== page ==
Are Businesses Ready for Deglobalization?
As we enter a new decade, characterized by rising economic complexity and geopolitical divisions — U.S.-China tensions, populism and nationalism in Europe, and the looming risk of a global recession — forward-thinking business leaders are developing strategies to mitigate the longer-term risk of deglobalization. They are concerned about trade protectionism, and the revenue a company could lose in any tariff wars.
However, there is a more hidden risk associated with deglobalization: that global corporations are not structured in a way that is fit for purpose to compete in a deglobalizing world. It is increasingly understood that this ever-more siloed world directly impacts three key pillars of global corporations: technology, global recruiting, and the finance function.
In recent years corporate leadership has rightly prioritized cyber risks, the threat of technological obsolescence, and the rise of the jobless underclass stemming from increased automation. However, there are now mounting concerns about the emerging “splinternet” — an increasingly fragmented internet with competing China-led and U.S.-led platforms.
Such a technological fragmentation would disrupt global supply chains — which enable global corporations to gain a competitive edge by selecting the most cost-effective solution at each stage of the production process. And the move away from such centralized procurement raises the costs of and reduces the efficiency gains from shared global services.
Furthermore, a balkanized internet promises to increase the complexity of a company’s operations, which erodes a corporation’s ability to respond quickly to market forces. In such a world, companies will need to choose between the U.S. and China camps or bear the costs of operating in two adversarial technological worlds, each with their own regulatory and operating standards.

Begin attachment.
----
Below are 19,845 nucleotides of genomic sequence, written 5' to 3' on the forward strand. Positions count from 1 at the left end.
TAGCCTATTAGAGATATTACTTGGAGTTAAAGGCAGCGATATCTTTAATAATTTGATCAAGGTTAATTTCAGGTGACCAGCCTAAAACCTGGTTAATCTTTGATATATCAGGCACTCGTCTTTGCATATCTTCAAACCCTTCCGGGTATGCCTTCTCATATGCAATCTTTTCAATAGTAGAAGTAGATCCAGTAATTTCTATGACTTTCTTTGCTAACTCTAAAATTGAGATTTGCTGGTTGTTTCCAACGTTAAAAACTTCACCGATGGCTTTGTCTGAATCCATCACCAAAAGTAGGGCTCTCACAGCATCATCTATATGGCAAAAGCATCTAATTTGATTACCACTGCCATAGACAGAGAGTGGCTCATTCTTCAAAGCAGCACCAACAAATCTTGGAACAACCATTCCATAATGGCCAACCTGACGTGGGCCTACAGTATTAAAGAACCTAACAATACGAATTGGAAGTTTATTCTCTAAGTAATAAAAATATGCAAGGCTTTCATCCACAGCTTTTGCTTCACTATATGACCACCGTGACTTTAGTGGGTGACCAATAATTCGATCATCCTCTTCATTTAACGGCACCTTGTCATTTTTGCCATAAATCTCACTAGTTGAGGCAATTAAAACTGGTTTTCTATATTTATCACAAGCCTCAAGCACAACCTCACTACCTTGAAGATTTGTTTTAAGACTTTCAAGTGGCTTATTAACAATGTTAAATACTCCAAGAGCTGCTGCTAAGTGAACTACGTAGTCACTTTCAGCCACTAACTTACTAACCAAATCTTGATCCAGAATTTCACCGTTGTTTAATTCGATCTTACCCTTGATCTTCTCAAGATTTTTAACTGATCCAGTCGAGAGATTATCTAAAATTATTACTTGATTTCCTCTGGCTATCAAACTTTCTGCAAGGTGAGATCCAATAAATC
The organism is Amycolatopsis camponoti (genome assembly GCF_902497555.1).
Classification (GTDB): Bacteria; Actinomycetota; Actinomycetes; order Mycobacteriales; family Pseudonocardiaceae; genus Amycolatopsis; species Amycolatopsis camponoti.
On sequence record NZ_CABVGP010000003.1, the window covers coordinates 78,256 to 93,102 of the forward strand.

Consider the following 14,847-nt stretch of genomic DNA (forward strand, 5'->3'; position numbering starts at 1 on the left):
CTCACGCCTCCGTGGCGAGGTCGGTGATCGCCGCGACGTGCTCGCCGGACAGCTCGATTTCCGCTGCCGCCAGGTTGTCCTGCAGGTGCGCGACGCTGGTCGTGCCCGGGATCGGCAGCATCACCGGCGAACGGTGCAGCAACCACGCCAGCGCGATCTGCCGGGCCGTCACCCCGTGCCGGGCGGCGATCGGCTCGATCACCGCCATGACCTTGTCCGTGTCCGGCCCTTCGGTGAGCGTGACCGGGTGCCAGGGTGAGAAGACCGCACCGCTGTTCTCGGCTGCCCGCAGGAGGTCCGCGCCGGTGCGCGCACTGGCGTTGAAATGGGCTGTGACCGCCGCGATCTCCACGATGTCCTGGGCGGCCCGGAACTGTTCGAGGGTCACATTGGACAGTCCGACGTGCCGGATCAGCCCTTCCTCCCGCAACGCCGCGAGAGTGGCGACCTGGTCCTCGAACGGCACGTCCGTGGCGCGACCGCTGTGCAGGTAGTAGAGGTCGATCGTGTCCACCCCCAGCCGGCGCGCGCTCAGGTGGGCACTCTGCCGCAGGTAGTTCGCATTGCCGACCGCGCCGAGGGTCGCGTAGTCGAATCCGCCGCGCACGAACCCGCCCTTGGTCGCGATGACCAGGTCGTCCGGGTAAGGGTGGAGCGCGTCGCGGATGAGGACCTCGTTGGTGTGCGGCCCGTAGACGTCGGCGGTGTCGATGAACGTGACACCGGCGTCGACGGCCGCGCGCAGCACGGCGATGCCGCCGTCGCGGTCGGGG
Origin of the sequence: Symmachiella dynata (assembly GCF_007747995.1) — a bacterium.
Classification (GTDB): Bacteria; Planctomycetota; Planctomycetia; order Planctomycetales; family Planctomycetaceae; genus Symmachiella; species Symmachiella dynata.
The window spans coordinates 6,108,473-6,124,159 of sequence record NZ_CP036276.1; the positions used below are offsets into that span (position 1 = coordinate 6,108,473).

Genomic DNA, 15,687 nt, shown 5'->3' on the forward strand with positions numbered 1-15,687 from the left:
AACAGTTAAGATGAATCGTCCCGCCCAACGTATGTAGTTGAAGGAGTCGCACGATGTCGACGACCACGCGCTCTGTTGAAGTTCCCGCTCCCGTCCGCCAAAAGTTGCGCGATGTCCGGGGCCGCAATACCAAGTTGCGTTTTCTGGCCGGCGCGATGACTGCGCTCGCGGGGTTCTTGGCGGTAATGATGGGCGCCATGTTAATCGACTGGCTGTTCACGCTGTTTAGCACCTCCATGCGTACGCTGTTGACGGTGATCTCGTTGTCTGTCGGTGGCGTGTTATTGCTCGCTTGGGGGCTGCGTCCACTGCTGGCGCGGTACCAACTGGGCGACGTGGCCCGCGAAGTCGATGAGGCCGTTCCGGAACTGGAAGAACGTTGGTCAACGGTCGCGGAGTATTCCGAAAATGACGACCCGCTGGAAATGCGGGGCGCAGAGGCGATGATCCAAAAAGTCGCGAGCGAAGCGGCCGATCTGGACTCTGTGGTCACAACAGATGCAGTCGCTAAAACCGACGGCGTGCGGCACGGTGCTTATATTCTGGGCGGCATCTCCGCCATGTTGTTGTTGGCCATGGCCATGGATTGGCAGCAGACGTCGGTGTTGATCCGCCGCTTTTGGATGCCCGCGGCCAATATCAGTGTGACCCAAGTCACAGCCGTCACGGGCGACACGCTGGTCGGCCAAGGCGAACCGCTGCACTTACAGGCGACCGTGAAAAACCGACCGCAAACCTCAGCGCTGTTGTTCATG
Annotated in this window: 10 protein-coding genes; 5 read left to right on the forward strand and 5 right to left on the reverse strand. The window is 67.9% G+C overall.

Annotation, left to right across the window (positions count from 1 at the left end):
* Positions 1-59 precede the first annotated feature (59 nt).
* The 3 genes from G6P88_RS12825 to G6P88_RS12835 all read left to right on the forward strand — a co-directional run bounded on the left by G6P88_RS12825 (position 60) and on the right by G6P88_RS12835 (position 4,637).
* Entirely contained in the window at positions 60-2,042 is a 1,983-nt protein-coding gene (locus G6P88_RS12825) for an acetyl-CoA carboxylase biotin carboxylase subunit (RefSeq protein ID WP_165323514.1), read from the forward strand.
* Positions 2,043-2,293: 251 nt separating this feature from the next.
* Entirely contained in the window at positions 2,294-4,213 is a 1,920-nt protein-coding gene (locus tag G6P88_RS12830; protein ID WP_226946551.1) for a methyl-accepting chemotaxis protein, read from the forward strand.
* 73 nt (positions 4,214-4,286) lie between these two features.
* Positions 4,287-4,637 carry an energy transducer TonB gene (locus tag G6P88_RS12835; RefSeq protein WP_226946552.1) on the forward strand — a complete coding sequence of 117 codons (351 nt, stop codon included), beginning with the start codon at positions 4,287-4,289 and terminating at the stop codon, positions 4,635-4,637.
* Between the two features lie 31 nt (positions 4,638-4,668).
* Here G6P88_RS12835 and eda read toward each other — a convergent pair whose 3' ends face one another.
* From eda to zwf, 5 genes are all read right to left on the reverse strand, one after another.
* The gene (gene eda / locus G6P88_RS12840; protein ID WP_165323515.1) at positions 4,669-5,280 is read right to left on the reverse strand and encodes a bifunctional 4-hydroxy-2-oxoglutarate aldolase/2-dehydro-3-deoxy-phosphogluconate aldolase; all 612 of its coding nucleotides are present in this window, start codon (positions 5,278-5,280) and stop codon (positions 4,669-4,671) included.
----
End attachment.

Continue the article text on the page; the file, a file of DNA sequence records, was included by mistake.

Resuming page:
Already, the first signs of such divergence are being felt across corporations concerning the issue of data privacy. Most western companies make every effort to protect individual privacy — a stance that arguably places U.S. and European corporations at a distinct disadvantage versus their Chinese competitors, who are able to operate in a less stringent data privacy regime. The relatively light data-privacy rules in China enable access to large data sets with more individual information. This can speed up innovation, including cutting-edge drug discovery, which in turn helps push costs down for the end consumers and drive higher company values.
The Intensifying War for Talent
Greater immigration controls are another offshoot of the move toward a more siloed world. The recent shift in the political mood in the U.S. and Europe toward more stringent immigration intensifies the war for global talent. The risk of further restrictions on immigration has climbed in importance on the leadership agenda as it threatens the corporation’s ability to hire across borders.
Recruitment, particularly at senior levels, depends on access to global pools of talent, as those executive teams that draw on different nationalities and backgrounds are widely seen as a source of competitive advantage. In the wake of President Donald Trump’s April 2017 executive order to “Buy American and Hire American,” the U.S. Citizenship and Immigration Services (USCIS) has held up record numbers of H-1B visa petitions, so that the denial rate for first time H-1B applications has increased from 10 percent in 2016 to 24 percent in 2018 and 32 percent in the first quarter of 2019.
Mounting restrictions on immigration limit the opportunity for tomorrow’s business leaders to learn how to navigate across cultures and differing social norms. Some might argue that these skills will matter less in a more siloed world, but a more fragmented world also means fewer opportunities to share and transfer best practices and transformational ideas.
More Complicated Corporate Finances and Regulatory Regimes